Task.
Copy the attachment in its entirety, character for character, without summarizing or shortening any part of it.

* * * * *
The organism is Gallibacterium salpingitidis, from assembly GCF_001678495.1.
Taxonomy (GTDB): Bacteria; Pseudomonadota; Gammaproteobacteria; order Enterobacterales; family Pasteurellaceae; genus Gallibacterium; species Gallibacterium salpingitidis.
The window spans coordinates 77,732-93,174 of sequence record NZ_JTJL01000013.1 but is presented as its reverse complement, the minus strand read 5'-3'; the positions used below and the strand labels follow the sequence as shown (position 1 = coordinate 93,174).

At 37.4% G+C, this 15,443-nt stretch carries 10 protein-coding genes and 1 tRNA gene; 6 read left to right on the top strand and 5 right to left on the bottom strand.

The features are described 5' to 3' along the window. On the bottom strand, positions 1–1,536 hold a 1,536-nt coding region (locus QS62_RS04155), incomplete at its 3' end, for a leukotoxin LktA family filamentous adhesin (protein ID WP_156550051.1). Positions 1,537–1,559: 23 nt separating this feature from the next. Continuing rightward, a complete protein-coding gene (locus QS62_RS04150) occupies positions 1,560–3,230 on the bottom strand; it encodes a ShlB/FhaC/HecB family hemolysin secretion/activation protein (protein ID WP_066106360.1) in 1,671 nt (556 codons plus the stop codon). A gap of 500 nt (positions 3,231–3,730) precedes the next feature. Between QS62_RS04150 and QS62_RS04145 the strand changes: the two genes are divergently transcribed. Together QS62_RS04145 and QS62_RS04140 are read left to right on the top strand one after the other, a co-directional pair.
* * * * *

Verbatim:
The organism is Gallibacterium salpingitidis, from assembly GCF_001678495.1.
Taxonomy (GTDB): Bacteria; Pseudomonadota; Gammaproteobacteria; order Enterobacterales; family Pasteurellaceae; genus Gallibacterium; species Gallibacterium salpingitidis.
The window spans coordinates 77,732-93,174 of sequence record NZ_JTJL01000013.1 but is presented as its reverse complement, the minus strand read 5'-3'; the positions used below and the strand labels follow the sequence as shown (position 1 = coordinate 93,174).

At 37.4% G+C, this 15,443-nt stretch carries 10 protein-coding genes and 1 tRNA gene; 6 read left to right on the top strand and 5 right to left on the bottom strand.

The features are described 5' to 3' along the window. On the bottom strand, positions 1–1,536 hold a 1,536-nt coding region (locus QS62_RS04155), incomplete at its 3' end, for a leukotoxin LktA family filamentous adhesin (protein ID WP_156550051.1). Positions 1,537–1,559: 23 nt separating this feature from the next. Continuing rightward, a complete protein-coding gene (locus QS62_RS04150) occupies positions 1,560–3,230 on the bottom strand; it encodes a ShlB/FhaC/HecB family hemolysin secretion/activation protein (protein ID WP_066106360.1) in 1,671 nt (556 codons plus the stop codon). A gap of 500 nt (positions 3,231–3,730) precedes the next feature. Between QS62_RS04150 and QS62_RS04145 the strand changes: the two genes are divergently transcribed. Together QS62_RS04145 and QS62_RS04140 are read left to right on the top strand one after the other, a co-directional pair.